Sale Barn Cattle: Risky?

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Anonymous

Rarely a week that goes by on the messageboards that someone hasn't had a bad experience with buying sale barn cattle. It is painful to hear about these things.

Question is: "Why do people keep buying foundation, starter, new herd, and related cattle at the sale barn?" There are always reasons why people take their cattle to sale barns--and, they are not always good reasons. For often not much more $$ one can purchase a quality, sound, problem-free cow, heifer, bull from a reputable private farm/ranch for these cattle. The exception to "sale barn problems" is perhaps the quality breeder who is reducing his/her herd of good cattle at a large auction. A new or novice cattle person (or) one who wants one or a few for "lawnmowers" or other uses would well advised to purchase from quality producers who take pride in and guarantee their stock. With the very short time one is able to inspect and "judge" the quality of a sale barn animal, even knowledgable cattle people can get stung with bad genetics or a latent problem or disease or illness on occasion.

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Anonymous

"Why do people keep buying foundation, starter, new herd, and related cattle at the sale barn?"

I don't know of anyone buying foundation or registered cattle at the sale barn. The exception to that, of course, is if someone is dispersing and has a special sale at the local sale facility or some purebred operators use sale barns for their production sales.

The reason most people buy commercial cattle at the sale barn is because that's where most commercial cattle are sold. A cow that works under my managemnt system might not work under yours. I might sell every heifer born on my place, but you might want to start a herd with heifers. All that takes place at the sale barn. Some people make a living buying old, skinny,mismanaged, etc., cows. They take them home, calve them out, fatten them up, cure pinkeye, whatever, then sell them back through the sale barn at a profit. Do I want to buy tose cows? No. But lots of people are willing to. And it's not easy to find a group of "good" cattle from a "reputable" breeder to start your own operation. The best place, in my estimation, is to buy from some sort of consignment sale. Here in Oklahoma the state cattlemens association sponsors a "Fall Cattle Drive" in November. There will be several hundred bred and open heifers with info on them available. Most people know what they're doing when they buy at the sale barn. But it's the easiest, most convenient, cheapest, method for most people.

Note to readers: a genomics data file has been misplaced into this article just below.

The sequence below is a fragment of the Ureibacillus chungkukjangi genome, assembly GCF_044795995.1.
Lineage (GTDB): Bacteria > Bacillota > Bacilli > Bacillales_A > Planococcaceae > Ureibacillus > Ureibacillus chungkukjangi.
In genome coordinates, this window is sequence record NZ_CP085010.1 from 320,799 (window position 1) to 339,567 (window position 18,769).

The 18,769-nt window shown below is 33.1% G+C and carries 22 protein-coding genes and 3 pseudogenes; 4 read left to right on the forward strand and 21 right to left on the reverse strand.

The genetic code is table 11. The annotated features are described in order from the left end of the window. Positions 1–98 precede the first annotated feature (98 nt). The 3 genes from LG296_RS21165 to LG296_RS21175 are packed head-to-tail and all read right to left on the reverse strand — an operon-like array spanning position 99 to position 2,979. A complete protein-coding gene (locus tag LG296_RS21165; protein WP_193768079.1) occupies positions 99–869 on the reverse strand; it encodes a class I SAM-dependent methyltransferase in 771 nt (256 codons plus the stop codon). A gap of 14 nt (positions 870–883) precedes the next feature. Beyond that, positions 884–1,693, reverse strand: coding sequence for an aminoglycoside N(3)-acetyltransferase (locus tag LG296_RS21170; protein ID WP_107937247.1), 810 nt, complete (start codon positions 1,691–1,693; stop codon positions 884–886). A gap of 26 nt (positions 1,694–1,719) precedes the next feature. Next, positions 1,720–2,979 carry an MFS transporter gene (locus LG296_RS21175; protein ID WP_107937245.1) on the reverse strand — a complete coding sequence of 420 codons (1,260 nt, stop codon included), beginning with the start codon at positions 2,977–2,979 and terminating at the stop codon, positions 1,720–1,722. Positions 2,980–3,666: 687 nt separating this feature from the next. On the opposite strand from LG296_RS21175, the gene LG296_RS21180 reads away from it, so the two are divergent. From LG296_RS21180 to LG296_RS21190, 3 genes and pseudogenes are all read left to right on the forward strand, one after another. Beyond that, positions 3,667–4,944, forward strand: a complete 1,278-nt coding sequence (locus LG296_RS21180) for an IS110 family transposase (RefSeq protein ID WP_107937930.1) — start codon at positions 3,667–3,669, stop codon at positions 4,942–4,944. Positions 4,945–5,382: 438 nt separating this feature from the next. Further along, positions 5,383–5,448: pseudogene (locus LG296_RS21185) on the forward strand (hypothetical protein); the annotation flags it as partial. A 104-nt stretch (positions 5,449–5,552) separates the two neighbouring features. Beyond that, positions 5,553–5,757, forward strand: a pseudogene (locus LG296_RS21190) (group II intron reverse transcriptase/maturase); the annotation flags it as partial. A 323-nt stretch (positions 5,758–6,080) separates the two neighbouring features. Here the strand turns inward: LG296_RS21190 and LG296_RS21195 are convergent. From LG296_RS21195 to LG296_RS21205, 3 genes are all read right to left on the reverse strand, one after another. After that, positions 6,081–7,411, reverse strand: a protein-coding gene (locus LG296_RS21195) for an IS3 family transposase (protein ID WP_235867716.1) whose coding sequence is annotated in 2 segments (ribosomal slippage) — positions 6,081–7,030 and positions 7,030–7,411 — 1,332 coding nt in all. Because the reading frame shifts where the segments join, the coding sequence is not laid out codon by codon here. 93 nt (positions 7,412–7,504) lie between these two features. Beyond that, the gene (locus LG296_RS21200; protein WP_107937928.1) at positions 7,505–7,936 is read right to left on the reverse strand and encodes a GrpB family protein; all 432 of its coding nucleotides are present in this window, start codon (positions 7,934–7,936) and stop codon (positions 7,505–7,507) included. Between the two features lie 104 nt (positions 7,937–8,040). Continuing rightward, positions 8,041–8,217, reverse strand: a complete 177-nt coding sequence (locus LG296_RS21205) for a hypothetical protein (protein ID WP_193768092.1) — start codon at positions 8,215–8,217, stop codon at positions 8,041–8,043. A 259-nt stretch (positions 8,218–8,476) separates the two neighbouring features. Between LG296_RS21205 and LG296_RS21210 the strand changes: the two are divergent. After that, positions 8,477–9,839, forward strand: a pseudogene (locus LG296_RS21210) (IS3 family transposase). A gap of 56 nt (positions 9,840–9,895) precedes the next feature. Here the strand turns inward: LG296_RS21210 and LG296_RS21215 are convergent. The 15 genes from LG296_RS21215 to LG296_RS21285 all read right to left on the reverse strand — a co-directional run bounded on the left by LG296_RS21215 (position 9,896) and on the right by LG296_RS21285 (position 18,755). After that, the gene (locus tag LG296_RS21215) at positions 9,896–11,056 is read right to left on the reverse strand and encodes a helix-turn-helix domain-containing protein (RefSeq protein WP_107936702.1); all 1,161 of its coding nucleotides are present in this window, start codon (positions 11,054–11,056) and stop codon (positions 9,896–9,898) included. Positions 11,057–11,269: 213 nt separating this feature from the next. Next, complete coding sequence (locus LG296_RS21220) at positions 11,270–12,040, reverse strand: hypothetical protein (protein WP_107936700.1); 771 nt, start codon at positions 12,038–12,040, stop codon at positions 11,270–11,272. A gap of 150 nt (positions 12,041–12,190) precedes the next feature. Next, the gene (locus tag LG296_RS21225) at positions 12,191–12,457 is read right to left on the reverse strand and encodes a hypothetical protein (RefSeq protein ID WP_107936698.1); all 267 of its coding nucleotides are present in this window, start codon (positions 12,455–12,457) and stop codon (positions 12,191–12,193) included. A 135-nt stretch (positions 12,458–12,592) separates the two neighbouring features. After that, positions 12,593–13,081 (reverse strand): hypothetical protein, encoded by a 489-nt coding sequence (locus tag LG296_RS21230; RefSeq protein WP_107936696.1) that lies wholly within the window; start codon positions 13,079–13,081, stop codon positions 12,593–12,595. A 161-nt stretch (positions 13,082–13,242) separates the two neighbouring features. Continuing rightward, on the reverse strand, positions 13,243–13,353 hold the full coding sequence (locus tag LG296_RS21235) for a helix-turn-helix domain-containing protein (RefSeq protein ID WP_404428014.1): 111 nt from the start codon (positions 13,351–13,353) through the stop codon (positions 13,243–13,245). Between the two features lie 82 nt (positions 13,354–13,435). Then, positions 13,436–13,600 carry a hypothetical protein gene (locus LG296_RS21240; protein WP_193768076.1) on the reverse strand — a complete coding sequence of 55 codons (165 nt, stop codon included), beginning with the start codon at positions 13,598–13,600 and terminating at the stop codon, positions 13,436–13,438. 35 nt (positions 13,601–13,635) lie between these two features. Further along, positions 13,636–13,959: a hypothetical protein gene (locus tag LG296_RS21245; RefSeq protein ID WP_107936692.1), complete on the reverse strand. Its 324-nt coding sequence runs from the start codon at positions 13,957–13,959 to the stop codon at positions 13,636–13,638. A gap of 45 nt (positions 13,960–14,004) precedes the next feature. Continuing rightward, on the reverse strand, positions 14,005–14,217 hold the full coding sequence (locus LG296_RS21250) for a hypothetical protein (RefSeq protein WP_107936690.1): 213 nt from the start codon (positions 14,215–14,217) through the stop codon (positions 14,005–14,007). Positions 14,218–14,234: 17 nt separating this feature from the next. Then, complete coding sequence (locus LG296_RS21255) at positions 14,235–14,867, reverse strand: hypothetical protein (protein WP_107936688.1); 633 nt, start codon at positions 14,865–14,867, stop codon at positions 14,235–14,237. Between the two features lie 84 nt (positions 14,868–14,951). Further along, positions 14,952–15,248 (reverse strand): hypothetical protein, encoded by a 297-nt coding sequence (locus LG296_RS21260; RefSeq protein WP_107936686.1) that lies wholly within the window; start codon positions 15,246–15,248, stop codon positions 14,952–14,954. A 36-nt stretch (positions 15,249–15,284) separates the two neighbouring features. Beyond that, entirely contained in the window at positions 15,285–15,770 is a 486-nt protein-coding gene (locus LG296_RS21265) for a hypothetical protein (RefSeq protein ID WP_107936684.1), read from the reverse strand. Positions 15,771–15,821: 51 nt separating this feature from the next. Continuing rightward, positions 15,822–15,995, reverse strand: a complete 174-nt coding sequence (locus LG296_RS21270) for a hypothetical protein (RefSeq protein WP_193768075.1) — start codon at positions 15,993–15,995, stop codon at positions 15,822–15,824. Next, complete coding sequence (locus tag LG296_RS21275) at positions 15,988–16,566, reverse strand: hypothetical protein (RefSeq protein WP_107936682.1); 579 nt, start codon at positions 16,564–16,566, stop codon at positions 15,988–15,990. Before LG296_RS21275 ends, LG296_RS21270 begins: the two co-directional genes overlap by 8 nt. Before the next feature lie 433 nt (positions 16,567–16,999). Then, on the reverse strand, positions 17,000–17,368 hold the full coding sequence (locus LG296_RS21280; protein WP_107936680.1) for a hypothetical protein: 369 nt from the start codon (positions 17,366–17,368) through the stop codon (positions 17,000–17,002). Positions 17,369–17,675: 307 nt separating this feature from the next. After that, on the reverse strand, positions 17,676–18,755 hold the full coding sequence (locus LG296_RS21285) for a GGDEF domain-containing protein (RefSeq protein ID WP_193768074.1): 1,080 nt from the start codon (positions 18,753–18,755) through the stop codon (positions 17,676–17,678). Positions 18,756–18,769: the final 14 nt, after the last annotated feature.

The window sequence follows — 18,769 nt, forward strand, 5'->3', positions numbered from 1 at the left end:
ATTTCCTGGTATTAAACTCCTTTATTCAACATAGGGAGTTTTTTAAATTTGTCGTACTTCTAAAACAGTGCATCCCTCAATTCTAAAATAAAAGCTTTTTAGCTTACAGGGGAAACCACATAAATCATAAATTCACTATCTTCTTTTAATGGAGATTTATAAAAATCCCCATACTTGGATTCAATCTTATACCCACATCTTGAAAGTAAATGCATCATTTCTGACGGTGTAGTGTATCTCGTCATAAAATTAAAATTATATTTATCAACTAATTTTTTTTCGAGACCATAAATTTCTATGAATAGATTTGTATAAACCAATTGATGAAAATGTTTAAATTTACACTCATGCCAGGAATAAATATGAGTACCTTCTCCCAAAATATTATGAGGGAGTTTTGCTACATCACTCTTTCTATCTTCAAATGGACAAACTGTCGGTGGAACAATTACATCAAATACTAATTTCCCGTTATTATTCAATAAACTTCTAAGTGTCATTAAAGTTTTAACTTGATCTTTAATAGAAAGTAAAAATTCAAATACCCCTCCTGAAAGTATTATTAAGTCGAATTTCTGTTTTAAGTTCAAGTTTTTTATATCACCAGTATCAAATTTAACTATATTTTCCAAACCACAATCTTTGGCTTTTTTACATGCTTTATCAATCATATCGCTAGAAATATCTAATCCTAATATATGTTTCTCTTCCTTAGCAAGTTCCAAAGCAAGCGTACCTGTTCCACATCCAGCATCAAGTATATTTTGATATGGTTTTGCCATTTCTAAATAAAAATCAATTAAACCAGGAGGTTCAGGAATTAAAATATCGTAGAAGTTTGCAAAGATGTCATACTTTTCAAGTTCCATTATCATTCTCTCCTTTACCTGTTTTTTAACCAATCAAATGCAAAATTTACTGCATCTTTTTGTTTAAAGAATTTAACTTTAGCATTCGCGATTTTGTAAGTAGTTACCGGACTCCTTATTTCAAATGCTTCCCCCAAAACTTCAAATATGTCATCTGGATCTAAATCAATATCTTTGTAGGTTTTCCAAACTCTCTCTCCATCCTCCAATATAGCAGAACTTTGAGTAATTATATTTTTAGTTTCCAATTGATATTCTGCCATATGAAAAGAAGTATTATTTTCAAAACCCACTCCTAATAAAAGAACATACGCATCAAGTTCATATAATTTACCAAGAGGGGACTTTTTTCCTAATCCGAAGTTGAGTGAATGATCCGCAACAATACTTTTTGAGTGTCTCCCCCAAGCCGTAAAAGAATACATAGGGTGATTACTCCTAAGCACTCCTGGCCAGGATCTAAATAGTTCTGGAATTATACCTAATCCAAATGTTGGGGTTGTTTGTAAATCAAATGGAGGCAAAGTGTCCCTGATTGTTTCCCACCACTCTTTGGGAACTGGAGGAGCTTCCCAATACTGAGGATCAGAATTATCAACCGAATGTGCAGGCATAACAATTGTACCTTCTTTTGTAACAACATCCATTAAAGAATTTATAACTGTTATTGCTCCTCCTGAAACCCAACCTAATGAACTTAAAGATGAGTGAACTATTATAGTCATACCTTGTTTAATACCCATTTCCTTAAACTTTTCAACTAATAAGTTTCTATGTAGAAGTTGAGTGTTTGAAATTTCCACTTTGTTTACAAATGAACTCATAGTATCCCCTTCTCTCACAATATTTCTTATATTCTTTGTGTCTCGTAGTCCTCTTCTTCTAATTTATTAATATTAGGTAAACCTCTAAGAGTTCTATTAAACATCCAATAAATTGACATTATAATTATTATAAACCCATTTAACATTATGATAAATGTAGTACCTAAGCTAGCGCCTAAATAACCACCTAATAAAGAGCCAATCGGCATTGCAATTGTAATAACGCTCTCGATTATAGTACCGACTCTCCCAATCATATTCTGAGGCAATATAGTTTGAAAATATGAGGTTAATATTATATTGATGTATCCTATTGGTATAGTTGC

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Anonymous

It's called the brand on there sides.... Most people that buy from the sale barn know who they are buying the cattle from because they usually live fairly close so you get to know them and their practices. When you get into trouble is when you buy animals from somebody a distance away which usually doesn't happen at the local Barn. Jake



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Anonymous

Some good comments on this message thread. Trust anyone who has had a bad experience with sale barn cattle will profit from these comments. At Running Arrow Farm, we neither buy nor sell at sale barns...buy and sell via private treaty only.

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Anonymous

> Some good comments on this message
> thread. Trust anyone who has had a
> bad experience with sale barn
> cattle will profit from these